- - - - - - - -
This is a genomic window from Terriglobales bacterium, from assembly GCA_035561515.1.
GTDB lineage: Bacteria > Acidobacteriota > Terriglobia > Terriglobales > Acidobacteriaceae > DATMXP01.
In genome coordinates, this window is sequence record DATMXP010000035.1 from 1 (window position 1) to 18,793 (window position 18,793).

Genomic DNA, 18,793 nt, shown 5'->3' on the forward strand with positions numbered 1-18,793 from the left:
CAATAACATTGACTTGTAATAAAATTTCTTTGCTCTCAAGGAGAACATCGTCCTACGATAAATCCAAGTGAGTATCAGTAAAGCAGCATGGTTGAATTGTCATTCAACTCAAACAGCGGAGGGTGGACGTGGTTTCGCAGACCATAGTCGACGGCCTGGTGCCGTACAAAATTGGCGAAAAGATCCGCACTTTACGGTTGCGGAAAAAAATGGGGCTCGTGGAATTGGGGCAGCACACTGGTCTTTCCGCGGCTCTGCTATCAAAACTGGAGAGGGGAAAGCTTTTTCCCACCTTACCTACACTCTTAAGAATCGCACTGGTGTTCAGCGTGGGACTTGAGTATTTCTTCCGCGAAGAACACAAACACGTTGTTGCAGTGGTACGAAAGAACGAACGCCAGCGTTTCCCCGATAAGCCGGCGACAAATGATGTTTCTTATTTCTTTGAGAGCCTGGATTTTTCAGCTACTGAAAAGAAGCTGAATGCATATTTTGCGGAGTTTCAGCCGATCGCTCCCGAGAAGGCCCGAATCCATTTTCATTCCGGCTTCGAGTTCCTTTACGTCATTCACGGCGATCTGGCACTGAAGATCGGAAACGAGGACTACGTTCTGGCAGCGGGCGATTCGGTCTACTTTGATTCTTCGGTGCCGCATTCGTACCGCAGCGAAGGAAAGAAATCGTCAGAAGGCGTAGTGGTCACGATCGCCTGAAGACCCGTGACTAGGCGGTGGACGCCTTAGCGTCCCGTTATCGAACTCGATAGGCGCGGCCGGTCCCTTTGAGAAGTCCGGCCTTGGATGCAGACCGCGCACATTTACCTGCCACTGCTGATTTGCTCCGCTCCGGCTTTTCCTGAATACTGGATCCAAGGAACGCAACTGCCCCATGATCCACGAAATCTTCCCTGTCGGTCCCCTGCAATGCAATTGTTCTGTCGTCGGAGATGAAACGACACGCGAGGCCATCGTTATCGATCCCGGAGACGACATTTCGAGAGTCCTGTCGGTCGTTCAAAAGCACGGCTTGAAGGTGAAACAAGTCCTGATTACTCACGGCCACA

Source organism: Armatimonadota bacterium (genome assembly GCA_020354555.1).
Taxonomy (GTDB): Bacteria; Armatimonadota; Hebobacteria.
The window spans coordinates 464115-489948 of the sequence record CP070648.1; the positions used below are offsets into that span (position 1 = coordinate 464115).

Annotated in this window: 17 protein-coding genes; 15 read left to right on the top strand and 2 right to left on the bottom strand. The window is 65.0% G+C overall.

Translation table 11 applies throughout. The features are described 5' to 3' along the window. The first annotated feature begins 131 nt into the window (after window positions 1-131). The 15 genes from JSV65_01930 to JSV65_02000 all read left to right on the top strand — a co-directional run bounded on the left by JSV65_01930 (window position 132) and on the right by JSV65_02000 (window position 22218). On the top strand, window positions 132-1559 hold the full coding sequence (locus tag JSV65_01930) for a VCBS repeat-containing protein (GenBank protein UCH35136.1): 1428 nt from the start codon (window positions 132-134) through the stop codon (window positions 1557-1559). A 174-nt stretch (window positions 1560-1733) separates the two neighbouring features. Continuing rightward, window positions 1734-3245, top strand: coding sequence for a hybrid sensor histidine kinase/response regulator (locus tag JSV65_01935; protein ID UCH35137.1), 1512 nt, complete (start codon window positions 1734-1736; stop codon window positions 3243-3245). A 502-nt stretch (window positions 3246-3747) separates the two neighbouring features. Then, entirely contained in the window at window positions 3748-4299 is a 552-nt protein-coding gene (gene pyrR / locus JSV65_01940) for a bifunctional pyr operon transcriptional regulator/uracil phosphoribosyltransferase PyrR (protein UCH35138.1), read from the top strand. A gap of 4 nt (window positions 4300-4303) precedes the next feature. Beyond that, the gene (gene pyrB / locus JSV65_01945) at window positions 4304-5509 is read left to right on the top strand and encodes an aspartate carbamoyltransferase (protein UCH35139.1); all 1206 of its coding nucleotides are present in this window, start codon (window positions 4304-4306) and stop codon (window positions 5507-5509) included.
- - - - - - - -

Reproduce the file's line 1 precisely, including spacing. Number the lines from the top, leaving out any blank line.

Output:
This is a genomic window from Terriglobales bacterium, from assembly GCA_035561515.1.